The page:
The Warriors also agreed (and, surely, did not desire) to take Stephen Jackson back in the deal. This brings full-circle a strange saga that only Stephen Jackson could complete. When previously a Warrior, Jackson signed a highly generous three-year extension, then almost immediately demanded out. He got suspended, then got his way, got traded to the moribund Bobcats, and then got traded again to Milwaukee. He again demanded an extension, this time didn’t get it, again demanded a trade, and again got benched on account of his attitude. Throughout all this, he has continued to age, and his skills have eroded away. By this time, he is no longer starting caliber, but he doesn’t seem to know this. Hopefully, the Warriors do.
It is apparent, then, that Golden State assumes almost all the risk. The question, therefore, is why they were the team including the young lottery talent, when they were already paying the bigger price. They assumed all the salary, gave up the best player, took back the possible cancer, and still saw fit to include the only player in the deal with potential, Ekpe Udoh.
Udoh has looked lost for parts of his two years in the NBA, looking out-of-sorts on offense, showing scant little of the inside/outside game he had at Baylor, fouling far too often, and being indefensibly terrible as a defensive rebounder. Nevertheless, he has also shown far more on the defensive end of the floor. Even if he only ever projects to be as good as Kwame, and even if he is about to turn 25, Udoh has demonstrated good defensive potential on both face-up and back-down big men, with prolific blocked shot rates and staggering plus/minus. You don’t gift that away, even when he’s the guy you’re intending to upgrade.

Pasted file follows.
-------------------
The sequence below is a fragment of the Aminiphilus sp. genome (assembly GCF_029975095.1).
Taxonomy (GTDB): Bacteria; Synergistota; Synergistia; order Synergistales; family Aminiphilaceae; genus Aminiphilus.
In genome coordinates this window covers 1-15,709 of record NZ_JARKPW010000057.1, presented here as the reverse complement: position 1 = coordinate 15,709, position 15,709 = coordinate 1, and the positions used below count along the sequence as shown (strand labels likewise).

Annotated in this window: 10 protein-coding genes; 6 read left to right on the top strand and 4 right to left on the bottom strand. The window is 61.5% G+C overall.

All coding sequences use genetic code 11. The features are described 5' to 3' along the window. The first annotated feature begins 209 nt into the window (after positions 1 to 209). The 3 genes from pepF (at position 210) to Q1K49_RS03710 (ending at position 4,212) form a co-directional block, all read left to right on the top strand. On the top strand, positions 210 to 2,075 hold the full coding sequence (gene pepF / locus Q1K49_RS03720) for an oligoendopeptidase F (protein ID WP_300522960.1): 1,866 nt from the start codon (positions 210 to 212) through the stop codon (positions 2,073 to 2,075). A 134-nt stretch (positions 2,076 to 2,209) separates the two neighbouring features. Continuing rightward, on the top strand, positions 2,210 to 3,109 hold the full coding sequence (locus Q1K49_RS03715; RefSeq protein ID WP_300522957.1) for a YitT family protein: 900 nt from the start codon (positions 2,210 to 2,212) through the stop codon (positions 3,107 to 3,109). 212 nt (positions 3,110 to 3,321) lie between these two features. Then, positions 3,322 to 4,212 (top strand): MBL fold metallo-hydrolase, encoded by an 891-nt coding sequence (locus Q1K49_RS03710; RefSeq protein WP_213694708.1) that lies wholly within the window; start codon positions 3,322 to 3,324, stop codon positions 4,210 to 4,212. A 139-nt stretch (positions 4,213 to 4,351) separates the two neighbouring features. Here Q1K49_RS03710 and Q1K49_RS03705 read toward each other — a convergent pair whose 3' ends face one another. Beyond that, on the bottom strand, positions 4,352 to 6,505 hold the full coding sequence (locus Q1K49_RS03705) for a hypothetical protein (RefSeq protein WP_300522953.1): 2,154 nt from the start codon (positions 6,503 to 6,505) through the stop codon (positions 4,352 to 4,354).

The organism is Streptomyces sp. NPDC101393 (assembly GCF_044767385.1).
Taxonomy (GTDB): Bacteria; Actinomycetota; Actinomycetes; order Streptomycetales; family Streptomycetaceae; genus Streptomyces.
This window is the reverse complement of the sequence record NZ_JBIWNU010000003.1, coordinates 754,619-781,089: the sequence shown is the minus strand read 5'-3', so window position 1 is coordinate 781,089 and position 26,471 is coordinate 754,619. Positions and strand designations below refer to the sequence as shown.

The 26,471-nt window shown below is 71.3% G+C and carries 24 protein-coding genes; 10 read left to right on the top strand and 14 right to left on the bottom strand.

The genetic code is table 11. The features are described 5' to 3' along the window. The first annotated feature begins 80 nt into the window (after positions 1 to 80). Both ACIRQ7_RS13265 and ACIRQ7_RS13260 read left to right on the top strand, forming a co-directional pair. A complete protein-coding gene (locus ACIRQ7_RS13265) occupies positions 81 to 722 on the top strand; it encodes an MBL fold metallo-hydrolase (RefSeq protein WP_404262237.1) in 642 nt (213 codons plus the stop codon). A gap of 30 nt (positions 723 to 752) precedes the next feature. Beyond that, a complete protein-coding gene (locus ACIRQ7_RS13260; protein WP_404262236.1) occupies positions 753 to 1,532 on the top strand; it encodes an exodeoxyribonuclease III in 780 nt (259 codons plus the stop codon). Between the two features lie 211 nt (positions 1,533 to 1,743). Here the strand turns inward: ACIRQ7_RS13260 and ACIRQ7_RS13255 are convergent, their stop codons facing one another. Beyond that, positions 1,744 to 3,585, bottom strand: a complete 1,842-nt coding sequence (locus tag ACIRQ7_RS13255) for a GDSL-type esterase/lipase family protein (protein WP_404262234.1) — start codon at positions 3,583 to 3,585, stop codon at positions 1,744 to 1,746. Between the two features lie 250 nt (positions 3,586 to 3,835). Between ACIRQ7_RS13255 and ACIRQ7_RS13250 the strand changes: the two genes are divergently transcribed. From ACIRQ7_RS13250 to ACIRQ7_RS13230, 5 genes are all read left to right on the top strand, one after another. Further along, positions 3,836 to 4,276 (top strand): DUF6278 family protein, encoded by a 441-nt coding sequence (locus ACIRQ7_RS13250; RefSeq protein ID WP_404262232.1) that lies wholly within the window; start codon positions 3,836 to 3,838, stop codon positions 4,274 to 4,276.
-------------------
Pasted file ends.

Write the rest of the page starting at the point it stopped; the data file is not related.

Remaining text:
Rather that just signing a center this summer, as the Kwame contract allowed for, the Warriors traded their best player for one. In the process, they lost the cap space, their most significant means available of adding further talent, and threw in one of their better young pieces for the hell of it. Whatever anyone may think of Ellis and Udoh in isolation, it is difficult to see how what has transpired over the past four seasons has culminated in Andrew Bogut carrying that much value. Particularly when the net negative that is Stephen Jackson is tacked on as well. Golden State is paying based on an absolute best-case scenario. Even then, they might be overpaying.